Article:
Second, most of what we believe is also learned. Why would Goliath defy Israel? Why was he an enemy of David rather than a friend? Why would he not have faith in the true God of heaven? Adults who were responsible for his training and education taught him otherwise. He was raised to hate Israel, be an idol worshiper, and give his life for a lie. Had he been put in a room with David as a little boy with no preconceptions, they would have played together.

Third, we would be doing ourselves a favor to remember the days of our youth. Not only does our child-like innocence often escape us, but we forget what it was even like to feel the compassion and love in the heart of a child. When Solomon wrote, “Remember now your Creator in the days of your youth” (Eccl. 12:1), he was not just emphasizing the importance of service to God during healthy years. He was implying that learning to love God as a youth will prepare one for continued obedience as an adult. Children have qualities all adults need. God has given us to them at an early age so that they will not escape our memory.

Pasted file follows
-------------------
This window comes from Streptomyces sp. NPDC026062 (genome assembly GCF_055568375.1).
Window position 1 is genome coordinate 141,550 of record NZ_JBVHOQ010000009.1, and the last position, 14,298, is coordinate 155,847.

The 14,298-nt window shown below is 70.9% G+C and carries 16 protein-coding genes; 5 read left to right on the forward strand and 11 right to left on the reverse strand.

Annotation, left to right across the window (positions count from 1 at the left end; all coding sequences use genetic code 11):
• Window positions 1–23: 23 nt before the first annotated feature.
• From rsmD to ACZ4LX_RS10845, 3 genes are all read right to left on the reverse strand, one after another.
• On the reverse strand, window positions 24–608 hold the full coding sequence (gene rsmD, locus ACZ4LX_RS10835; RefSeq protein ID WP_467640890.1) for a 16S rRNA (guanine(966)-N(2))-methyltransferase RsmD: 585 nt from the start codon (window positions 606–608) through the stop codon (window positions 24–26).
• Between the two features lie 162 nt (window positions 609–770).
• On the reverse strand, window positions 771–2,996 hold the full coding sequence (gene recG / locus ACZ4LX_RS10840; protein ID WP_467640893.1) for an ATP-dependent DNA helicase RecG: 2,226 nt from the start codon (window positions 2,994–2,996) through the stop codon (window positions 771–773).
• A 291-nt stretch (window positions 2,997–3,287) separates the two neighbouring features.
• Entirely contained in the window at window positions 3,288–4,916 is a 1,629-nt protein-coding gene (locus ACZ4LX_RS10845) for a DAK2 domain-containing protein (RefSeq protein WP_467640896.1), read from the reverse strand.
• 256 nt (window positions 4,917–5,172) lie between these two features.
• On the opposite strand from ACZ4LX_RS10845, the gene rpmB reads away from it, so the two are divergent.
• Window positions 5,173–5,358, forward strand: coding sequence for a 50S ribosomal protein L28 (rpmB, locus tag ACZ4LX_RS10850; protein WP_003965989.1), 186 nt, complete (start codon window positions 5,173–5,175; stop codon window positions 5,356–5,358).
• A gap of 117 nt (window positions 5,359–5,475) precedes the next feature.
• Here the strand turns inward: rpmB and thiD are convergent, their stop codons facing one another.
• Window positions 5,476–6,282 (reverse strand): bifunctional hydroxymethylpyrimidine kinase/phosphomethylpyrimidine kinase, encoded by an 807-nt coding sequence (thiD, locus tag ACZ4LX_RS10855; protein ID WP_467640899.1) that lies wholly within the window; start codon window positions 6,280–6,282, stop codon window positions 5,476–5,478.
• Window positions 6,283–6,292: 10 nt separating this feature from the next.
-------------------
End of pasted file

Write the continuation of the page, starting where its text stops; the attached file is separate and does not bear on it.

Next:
Being a parent is one of God's greatest blessings in this life. What becomes of our children will have more to do with our influence than we often think. There are little ones all around you that could become a David or a Goliath. Physical size matters not. But the size of hearts, both ours and theirs, will determine the final outcome.

“Behold, children are a heritage from the Lord” – Psalm 127:3

Tuesday, January 25, 2011

Go to Bat, Swinging